EA Games Left 4 Dead
Some things have always gone great together: peanut butter and jelly, macaroni and cheese, and of course, the ultimate combination -- zombies and high doses of gratuitous violence.
- Tight controls, amazing variety, pulse-pounding gameplay
- Slightly dense AI allies, campy dialogue, can get repetitive
The team at Valve has delivered another amazing experience with their latest effort, the survival FPS Left 4 Dead. With an amazing range of variety, unprecedented team dynamics and a genuinely frightening atmosphere, L4D is the game horror enthusiasts and trigger happy shooter fans have been waiting for.
Price$ 99.95 (AUD)
Some things have always gone great together: peanut butter and jelly, macaroni and cheese, and of course, the ultimate combination — zombies and high doses of gratuitous violence. Valve's highly anticipated cooperative survival shooter has finally arrived, but does it live up to the flesh-munching, sinew-snapping, shotgun-pumping hype? The short answer is a highly enthusiastic "yes". The long answer would be a somewhat MORE enthusiastic, "Boomer to your left! Flank the Horde, flank the Horde! BOOM — headshot!"
Evil in your Residence
It's finally happened: the zombie apocalypse is upon us. What exactly spurred this epidemic of the walking dead? Illegal pharmaceutical outbreak? Ancient ritual gone awry? My question to you is, when you're standing before a rampaging behemoth known simply as the "Tank", molotov-cocktail in hand — does it really matter? Left 4 Dead chronicles four heavily-armed Survivors who — under the rather unfortunate circumstance of an undead invasion -- are forced to fight alongside one another in order to put an army of corpses back in their shallow graves.
Even with the game's limited selection of playable Survivors, L4D's characters don't share any special attributes or skills that really separate them from their gun-toting counterparts. Where this may feel like a letdown for some, this design choice definitely has its perks as gamers won't be rushing to snag the "best" character out of the four, their differences purely aesthetic. The way the Survivors play is completely up to the person holding the controller -- and in most cases, the adrenaline-filled fire-fights will more than likely have you forgetting who you chose to begin with. While it would have been interesting to see a class system implemented or certain abilities available for specific characters, as long as you have a team-mate with a first-aid kit, there's no reason to even bother shouting "Medic!"
Down in the Ground
Each player is allowed two default weapons — a pistol with limitless ammo, and a secondary firearm ranging from assault rifles to automatic shotguns. Variety is certainly the spice of life in L4D, as each weapon handles remarkably different, allowing players to really carve out their own niche and style of gameplay. From sniping Smokers with the hunting rifle to a steady stream of bullets with the submachine gun, L4D's weapons cover all of your basic zombie-massacre needs, including incredibly rewarding melee attacks from the brunt of each weapon. Survivors also have four basic item slots designated for flashlights, homebrewn explosives, med-kits, and bottles of pills for quick healing. When playing as the Infected in Versus mode, however, your range of attacks change from simple firearms to incredibly inventive (and oft-disgusting) forms of taking down your opponents, from vomiting streams of Horde attracting bile onto the oncoming survivors to giving a quite literal tongue-lashing to your foes. No matter how you decide to play, Left 4 Dead's got you covered in variety, style, and control with even the swift clawing that comes from a Hunter's rotting hand feeling incredibly natural with a squeeze of the left trigger.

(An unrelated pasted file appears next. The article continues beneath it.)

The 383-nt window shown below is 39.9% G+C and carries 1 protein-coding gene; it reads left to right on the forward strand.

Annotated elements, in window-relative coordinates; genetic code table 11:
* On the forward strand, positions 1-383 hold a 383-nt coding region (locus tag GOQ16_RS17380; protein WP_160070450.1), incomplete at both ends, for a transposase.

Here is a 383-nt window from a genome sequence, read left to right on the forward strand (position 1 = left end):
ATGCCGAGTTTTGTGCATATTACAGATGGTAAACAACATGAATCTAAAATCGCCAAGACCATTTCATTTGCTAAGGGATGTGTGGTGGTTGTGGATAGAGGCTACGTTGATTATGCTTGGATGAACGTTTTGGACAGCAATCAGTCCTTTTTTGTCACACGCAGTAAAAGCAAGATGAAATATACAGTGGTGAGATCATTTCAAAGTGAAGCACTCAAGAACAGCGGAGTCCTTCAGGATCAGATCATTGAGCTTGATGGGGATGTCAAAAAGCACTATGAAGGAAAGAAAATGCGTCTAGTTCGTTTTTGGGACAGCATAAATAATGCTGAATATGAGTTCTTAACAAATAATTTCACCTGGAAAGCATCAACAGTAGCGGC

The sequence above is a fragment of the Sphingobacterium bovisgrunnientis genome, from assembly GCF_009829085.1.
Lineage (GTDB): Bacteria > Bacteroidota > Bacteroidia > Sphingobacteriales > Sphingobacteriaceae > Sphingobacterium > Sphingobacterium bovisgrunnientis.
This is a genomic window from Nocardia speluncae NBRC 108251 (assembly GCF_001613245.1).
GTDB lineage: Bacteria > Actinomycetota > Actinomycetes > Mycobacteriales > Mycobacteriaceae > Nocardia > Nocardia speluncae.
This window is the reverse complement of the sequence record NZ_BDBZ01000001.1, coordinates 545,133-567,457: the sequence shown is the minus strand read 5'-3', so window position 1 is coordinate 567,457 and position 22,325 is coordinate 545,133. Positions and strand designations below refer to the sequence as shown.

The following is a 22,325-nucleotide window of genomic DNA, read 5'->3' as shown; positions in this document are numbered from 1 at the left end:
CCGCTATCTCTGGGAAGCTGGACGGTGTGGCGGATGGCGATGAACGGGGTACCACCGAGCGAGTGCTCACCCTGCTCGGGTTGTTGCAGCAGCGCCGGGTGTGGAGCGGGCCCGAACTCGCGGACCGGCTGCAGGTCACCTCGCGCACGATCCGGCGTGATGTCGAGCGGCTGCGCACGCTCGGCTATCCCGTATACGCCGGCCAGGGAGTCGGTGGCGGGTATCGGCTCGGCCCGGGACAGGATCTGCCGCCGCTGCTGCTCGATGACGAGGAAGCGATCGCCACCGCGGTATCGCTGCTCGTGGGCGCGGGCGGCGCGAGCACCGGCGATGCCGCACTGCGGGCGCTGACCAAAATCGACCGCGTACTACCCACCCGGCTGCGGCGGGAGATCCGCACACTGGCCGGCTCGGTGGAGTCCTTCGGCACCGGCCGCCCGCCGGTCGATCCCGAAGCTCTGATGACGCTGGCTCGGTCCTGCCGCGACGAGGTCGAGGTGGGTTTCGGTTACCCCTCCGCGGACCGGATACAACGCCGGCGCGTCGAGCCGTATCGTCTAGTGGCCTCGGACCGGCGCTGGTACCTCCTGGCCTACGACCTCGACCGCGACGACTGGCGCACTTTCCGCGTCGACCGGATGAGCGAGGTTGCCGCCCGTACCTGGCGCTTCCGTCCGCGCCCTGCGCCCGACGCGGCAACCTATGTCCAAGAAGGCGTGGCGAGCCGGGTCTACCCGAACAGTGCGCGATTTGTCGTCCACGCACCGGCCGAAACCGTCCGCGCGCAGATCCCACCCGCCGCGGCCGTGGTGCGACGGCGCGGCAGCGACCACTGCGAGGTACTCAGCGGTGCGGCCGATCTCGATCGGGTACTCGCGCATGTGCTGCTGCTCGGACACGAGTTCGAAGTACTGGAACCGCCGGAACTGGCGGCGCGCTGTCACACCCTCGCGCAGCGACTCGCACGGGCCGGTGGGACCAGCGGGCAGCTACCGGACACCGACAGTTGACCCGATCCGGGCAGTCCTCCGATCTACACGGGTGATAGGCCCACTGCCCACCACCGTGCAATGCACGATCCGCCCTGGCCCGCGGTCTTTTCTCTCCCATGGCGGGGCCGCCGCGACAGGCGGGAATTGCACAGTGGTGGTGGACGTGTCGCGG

The Spice of the Afterlife
Okay, we've covered the why, what and who — let's talk about L4D's strongest asset: the gameplay. From the get-go, players are given the option to choose from one of four gore-filled Campaigns, each chronicling the Survivors' quest to simply make it from point A to B in one piece. Sure, this sounds simple enough on paper, but throw in an army of fast-running, grossly-mutated, insanely-relentless zombies that put George Romero's imagination to shame and you've got yourself a bit of a challenge. The Campaigns can be played episodically; either with AI controlled allies watching your back, or, ideally, a group of friends over Xbox Live. Now, when I say that Left 4 Dead is the definitive reason to subscribe to Live, I mean it; this is a game you're going to want to play with friends, then spend the next day talking about how much fun you had the night before. While the AI does an adequate job of keeping you enthralled and interested, nothing beats fighting off a mob of Horde as you try to resuscitate an incapacitated friend, or the classic "Behind you!" that you'll no doubt hear screamed time and time again through your headset.